background preloader

History of nhs

Facebook Twitter

Socialism. Fed up with NHS waiting times? It’s even worse in the US. I have a lot of information about my primary care physician (GP to British readers).

Fed up with NHS waiting times? It’s even worse in the US

Because the private insurance company publishes it, I’m aware of what university she attended, what degrees she has and I even know her hobbies. But we’ve never actually met. There have been many trips to see the doctor over the past year that I have lived in Los Angeles, but I’ve never managed to get an appointment with the US equivalent of my GP when I needed it, instead being directed to the equivalent of a locum. The shortest waiting time offered to see my designated doctor was five weeks. Otherwise it’s been over two months. Overview of the UK population - Office for National Statistics. The changing UK population. Understanding the size and characteristics of a country’s population is vital when it comes to planning and delivering services like education, transport and healthcare.

The changing UK population

Ageing population. Population trends People born in the baby boom just after the Second World War will reach their late 80s by 2035 – and are more likely to reach that age than the previous generation.

Ageing population

Age breakdown of England population by national population projections (2012 and 2032) From 2012 to 2032 the populations of 65-84 year olds and the over 85s are set to increase by 39 and 106 per cent respectively whereas 0-14 and 15-64 year olds are set to increase by 11 per cent and 7 per cent respectively. Source: 2001 census and 2011 census population estimate. The significance of demographic changes for the health of the population and its need for health and related services.

Social care funding and the NHS. The impact of funding cuts to the NHS has been widely reported and discussed, but less attention has been given to social care – and, most importantly, to the inter-relationships of health and social care.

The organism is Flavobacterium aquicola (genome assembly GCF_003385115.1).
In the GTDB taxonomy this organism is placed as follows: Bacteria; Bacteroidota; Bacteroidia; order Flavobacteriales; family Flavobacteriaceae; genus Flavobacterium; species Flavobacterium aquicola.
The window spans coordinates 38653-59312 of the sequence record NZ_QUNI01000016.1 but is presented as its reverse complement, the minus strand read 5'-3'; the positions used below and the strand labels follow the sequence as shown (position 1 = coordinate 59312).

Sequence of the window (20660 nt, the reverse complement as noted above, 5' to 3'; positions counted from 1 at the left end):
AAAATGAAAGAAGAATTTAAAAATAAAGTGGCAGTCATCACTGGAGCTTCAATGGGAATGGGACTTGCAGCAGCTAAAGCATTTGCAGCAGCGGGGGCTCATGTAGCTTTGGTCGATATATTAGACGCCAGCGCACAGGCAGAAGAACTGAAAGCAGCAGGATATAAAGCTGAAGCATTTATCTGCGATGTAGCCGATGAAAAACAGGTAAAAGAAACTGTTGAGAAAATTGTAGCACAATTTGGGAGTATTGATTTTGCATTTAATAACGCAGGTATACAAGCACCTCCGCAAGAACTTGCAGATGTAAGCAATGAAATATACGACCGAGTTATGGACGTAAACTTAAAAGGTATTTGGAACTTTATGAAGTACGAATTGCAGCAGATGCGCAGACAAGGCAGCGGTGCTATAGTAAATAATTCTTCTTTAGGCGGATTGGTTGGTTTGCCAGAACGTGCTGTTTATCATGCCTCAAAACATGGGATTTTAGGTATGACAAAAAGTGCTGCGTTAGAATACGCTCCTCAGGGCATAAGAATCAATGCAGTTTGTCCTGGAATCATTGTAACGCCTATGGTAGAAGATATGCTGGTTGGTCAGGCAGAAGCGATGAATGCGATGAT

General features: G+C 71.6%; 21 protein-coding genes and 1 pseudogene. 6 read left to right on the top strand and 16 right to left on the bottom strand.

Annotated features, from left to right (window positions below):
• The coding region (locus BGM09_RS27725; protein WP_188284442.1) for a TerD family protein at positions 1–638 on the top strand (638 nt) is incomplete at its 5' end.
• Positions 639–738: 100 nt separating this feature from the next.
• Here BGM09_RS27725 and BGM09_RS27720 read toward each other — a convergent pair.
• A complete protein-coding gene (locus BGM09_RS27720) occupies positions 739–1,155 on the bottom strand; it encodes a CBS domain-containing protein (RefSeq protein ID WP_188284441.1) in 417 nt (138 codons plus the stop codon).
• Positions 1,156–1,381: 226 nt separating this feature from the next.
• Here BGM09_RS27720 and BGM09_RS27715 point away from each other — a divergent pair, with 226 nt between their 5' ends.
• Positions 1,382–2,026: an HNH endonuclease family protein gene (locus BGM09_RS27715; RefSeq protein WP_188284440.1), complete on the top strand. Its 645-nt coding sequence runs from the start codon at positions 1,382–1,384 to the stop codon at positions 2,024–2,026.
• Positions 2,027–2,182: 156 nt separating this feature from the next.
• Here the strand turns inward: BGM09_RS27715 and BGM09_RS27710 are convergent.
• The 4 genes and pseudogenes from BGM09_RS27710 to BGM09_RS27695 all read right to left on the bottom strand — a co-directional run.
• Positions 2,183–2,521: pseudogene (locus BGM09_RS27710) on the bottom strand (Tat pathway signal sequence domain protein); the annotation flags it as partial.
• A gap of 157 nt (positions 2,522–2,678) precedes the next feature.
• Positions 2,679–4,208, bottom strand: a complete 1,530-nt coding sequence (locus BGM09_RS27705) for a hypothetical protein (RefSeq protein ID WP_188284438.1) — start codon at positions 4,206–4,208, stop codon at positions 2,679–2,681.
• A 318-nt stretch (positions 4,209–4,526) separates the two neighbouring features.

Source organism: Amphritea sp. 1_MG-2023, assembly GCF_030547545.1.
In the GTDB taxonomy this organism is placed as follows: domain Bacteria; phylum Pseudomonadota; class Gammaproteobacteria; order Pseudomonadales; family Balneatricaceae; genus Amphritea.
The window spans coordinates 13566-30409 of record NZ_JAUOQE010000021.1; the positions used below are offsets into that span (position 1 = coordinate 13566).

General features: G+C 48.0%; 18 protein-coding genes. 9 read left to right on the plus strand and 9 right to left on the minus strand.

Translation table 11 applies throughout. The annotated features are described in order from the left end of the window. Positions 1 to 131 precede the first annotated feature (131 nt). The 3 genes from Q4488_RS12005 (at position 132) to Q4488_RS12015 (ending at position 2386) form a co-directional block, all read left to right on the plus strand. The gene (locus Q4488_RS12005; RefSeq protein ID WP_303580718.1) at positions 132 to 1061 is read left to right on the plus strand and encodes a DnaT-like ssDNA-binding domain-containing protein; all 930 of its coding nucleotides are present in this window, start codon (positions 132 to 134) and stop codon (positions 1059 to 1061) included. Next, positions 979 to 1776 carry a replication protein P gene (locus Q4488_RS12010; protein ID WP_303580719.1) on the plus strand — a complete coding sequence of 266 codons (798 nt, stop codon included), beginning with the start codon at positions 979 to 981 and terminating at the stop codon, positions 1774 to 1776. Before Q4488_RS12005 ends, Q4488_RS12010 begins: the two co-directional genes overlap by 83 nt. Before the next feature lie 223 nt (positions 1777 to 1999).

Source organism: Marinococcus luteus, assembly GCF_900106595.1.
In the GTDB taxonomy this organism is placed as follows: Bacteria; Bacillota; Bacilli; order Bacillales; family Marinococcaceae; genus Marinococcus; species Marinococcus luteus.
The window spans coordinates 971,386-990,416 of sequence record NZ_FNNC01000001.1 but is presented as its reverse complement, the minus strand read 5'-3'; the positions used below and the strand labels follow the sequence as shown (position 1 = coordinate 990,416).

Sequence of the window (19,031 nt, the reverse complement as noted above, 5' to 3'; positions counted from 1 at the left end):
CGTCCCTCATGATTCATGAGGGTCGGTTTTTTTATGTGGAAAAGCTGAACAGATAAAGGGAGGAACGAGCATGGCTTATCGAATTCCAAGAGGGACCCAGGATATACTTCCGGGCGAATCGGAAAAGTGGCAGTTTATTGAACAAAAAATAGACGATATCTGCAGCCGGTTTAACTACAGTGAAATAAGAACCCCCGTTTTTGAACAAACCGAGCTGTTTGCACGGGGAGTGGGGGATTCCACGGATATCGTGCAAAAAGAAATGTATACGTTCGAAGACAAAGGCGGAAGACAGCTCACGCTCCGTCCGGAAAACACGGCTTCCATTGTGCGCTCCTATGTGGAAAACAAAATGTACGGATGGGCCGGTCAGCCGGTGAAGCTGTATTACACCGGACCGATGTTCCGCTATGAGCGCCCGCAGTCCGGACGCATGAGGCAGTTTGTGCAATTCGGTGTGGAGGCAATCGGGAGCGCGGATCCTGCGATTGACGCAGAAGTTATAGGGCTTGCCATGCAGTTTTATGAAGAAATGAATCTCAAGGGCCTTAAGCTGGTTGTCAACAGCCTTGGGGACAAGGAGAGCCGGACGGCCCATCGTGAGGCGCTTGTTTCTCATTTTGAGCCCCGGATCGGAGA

Social care funding and the NHS

Social care funding has increased in real terms for the past decade, but there has been considerable variation in how that funding has been spent – in part because spending on social care is handled by local councils, whose circumstances vary. The wide geographical variations in cost and performance across a number of measures – for example, emergency hospital admissions, delayed transfers – reflect different relationships between health and social care. The government has pledged to facilitate closer integration so that people can receive a more joined-up service. UK social policy. Insurance. Companies. Health care in the United States. Health care in the United States is provided by many distinct organizations.[1] Health care facilities are largely owned and operated by private sector businesses. 62% of the hospitals are non-profit, 20% are government owned, 18% are for-profit.[2] The United States life expectancy of 78.4 years at birth, up from 75.2 years in 1990, ranks it 50th among 221 nations, and 27th out of the 34 industrialized OECD countries, down from 20th in 1990.[3][4] Of 17 high-income countries studied by the National Institutes of Health in 2013, the United States had the highest or near-highest prevalence of infant mortality, heart and lung disease, sexually transmitted infections, adolescent pregnancies, injuries, homicides, and disability.

Health care in the United States

Together, such issues place the U.S. at the bottom of the list for life expectancy. On average, a U.S. male can be expected to live almost four fewer years than those in the top-ranked country.[5] The U.S. History[edit] Statistics[edit] Providers[edit] Facilities[edit] Healthcare-Providers. Health Care Reform. HealthCare Reform. VPN. ObamaCare. Health Politics. World Health Organization. Social & Public Service Reform. Setting the Record Straight: Labour and the NHS. So, it’s the silly season again, and politicians are once more gripped by an irrational argument.